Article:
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Friday, August 01, 2014         

NEW YORK TIMES


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Earthquake relief where Haiti wasn't broken

By Deborah Sontag

New York Times

POSTED:



CARACOL, Haiti >> On the first anniversary of the Jan. 12, 2010, earthquake, in a sleepy corner of northeast Haiti far from the disaster zone, the Haitian government began the process of evicting 366 farmers from a large, fertile tract of land to clear the way for a new industrial park.

The farmers did not understand why the authorities wanted to replace productive agricultural land with factories in a rural country that had trouble feeding itself. But, promised compensation, they did not protest a strange twist of fate that left them displaced by an earthquake that had not affected them.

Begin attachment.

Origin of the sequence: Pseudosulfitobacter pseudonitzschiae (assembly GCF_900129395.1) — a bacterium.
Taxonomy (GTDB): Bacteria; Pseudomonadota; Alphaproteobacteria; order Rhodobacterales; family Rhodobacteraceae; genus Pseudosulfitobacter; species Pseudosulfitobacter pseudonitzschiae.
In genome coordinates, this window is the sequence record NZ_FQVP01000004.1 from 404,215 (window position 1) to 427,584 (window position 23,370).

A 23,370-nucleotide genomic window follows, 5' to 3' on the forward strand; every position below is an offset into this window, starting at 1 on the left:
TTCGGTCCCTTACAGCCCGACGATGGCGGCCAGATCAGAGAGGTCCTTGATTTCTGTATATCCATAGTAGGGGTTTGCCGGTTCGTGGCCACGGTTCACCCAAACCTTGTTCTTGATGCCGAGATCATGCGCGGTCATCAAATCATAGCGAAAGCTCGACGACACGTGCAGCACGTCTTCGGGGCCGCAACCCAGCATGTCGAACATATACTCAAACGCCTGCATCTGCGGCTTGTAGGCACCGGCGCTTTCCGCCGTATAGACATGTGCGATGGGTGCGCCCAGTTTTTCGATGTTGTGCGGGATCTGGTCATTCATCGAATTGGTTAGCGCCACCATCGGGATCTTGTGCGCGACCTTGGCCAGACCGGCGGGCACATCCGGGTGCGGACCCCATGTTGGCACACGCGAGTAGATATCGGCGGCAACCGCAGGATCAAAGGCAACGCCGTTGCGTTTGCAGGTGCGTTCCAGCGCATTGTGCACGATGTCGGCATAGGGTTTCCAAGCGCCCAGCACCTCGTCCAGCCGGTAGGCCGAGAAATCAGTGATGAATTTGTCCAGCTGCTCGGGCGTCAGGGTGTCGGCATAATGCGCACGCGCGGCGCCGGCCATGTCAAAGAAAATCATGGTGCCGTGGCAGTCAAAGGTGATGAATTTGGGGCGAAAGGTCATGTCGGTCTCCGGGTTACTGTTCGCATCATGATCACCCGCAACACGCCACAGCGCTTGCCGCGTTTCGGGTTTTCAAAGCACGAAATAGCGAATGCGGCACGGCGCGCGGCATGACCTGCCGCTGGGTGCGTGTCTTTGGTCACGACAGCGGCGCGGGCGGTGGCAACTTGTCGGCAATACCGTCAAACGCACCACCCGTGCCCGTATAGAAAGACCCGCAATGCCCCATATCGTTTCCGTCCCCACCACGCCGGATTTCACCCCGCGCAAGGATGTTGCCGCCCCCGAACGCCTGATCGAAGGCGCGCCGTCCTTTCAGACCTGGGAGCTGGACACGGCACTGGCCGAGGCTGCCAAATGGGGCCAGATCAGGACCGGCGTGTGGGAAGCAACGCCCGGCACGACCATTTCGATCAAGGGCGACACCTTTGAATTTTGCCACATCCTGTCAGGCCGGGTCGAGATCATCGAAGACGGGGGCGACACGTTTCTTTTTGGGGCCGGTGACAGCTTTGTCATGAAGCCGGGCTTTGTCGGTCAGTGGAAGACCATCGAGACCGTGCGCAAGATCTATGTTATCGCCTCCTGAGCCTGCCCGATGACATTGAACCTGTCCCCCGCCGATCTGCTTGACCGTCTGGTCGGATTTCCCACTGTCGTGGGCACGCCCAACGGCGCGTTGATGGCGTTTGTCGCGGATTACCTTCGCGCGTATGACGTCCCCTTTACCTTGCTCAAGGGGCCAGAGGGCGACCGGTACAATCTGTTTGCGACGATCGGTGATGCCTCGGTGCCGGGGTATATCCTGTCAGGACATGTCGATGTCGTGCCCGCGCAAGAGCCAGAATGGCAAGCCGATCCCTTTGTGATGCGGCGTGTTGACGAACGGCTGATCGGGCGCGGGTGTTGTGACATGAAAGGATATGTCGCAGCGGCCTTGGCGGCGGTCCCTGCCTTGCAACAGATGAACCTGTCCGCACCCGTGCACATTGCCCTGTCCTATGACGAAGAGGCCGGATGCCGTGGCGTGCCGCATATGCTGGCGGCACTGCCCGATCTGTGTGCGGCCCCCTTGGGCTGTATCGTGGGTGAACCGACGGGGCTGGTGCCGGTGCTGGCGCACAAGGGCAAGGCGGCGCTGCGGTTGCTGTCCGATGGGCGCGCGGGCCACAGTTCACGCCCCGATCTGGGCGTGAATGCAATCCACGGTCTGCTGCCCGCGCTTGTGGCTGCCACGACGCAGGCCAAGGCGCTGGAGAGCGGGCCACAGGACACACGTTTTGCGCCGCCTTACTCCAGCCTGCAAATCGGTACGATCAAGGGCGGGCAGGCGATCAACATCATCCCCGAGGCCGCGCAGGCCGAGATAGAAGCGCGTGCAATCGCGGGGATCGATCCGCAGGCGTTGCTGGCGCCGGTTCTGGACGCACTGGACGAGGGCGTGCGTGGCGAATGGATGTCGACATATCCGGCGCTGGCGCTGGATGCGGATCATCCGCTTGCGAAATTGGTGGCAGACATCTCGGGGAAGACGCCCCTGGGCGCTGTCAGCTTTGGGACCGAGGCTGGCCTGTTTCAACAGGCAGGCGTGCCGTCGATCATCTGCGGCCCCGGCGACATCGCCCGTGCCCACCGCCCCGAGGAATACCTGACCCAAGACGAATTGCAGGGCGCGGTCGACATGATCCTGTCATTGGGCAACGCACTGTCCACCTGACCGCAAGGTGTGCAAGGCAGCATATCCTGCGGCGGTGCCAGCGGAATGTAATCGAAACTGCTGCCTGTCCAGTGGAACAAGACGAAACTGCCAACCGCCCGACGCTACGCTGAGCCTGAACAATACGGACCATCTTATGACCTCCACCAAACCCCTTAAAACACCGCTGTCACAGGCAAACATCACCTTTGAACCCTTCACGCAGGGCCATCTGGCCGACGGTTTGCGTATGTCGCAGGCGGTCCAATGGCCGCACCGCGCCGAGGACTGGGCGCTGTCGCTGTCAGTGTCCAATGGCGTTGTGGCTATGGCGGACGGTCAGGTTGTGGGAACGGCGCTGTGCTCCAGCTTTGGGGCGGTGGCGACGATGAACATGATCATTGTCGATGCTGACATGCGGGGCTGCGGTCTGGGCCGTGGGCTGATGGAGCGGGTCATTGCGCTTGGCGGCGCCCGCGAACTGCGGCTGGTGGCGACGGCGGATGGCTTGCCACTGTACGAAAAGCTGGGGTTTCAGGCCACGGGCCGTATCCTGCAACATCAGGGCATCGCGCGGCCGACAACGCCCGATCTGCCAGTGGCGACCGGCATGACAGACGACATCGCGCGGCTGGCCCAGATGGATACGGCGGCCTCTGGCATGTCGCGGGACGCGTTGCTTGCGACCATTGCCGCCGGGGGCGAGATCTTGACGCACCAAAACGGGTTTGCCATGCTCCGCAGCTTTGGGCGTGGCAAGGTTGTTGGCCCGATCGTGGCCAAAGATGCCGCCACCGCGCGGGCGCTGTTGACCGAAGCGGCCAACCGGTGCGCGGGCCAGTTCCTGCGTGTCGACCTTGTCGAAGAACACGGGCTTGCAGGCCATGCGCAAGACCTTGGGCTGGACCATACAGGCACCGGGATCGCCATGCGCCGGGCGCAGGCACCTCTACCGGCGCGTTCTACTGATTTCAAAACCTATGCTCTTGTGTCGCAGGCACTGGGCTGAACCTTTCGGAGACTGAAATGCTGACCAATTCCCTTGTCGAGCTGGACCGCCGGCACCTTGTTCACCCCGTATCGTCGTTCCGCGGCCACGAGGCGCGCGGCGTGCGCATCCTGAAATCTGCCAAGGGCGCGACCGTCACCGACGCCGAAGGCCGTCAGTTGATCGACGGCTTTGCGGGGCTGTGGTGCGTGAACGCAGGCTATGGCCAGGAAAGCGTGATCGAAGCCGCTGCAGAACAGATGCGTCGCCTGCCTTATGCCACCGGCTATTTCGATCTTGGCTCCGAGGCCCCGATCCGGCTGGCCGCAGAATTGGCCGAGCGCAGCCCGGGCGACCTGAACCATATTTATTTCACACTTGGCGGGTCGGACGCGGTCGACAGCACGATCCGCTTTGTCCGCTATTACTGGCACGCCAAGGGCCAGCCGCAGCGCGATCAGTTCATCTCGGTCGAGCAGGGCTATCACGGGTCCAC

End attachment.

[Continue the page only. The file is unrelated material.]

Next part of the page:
“We watched, voiceless,” Jean-Louis Saint Thomas, an elderly farmer, said. “The government paid us to shut us up.”

In Port-au-Prince, meanwhile, with rubble still clogging the streets, former President Bill Clinton, co-chairman of Haiti’s recovery commission, had celebrated the Caracol Industrial Park as a glimmer of hope during a ceremony cementing an agreement with the anchor tenant — Sae-A Trading, a South Korean clothing manufacturer and major supplier to U.S. retailers like Wal-Mart and Gap Inc.

“I know a couple places in America that would commit mayhem to get 20,000 jobs today,” Clinton said, referring to the jobs that Sae-A pledged to generate over six years. In exchange, thanks to a deal that Secretary of State Hillary Rodham Clinton helped broker, Sae-A would get tax exemptions, duty-free access to the United States, abundant cheap labor, factory sheds, a power plant, a new port and an expatriate residence outfitted with special kimchi refrigerators.